Minimal Viable Product

By John Hunter, author of Management Matters: Building Enterprise Capability.

Minimal Viable Product is an important concept. The idea is to learn from customers (users) using the product/service as soon as possible. Having customers direct experience available as soon as possible allows those designing and creating the product to learn as early as possible from those customers.

The idea with MVP is to speed up the learning process. It also puts a premium on customer focus in a very Deming-like manner.

As with many good management ideas the benefit realized using the concept or tool will depend by how it is applied in the organization. Organizations that use MVP to quickly learn from customers and adapt and repeat that process can get great results.

But if that mission to learn from customers and experiment isn’t ingrained organizations can spend lots of energy without results. This graphic does a great job of illustrating what the process should look like.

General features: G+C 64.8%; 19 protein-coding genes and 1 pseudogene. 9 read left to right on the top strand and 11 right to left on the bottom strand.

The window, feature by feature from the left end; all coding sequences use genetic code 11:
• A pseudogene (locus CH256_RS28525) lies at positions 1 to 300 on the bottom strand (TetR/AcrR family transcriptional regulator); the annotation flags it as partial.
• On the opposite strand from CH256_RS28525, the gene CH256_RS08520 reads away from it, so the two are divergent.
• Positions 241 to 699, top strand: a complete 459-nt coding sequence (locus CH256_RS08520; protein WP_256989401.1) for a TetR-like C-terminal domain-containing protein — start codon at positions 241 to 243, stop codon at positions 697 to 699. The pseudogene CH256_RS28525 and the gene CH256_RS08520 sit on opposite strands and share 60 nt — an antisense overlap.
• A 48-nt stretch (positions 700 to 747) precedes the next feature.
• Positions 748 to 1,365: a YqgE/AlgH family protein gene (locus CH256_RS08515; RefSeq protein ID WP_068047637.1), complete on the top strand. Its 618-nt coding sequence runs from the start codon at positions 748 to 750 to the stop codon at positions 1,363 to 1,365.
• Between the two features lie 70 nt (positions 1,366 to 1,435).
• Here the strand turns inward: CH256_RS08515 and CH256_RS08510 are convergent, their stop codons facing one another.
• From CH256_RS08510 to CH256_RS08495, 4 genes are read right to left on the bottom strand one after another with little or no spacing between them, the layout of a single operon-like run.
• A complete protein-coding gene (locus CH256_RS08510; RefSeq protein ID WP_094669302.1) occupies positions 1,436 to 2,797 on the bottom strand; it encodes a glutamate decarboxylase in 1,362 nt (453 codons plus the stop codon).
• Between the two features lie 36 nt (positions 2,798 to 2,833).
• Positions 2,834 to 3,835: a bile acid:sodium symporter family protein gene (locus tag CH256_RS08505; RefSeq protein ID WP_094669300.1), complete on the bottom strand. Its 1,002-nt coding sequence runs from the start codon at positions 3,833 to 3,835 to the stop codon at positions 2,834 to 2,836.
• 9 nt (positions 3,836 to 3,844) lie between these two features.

minimal viable product illustration  - skateboard, scooter, bike, motorbike, car not pieces of a car until the last step
Deliver usable products to allow learning to take place. Illustration by Henrik Kniberg.

Keeping that illustration is mind should be very helpful. Even after that is done there is a tricky judgement call that has to be made about what is suitably viable and what is not. And that requires a good understanding of the customers for the product.

As with the PDSA cycle the idea with using MVP is to learn quickly and immediately apply that learning to a new cycle of learning.

Related: The consumer is the most important point on the production-lineCustomer DelightApproaching a Minimum Viable ProductThe Process of Discovery is Iterative (webcast with George Box)

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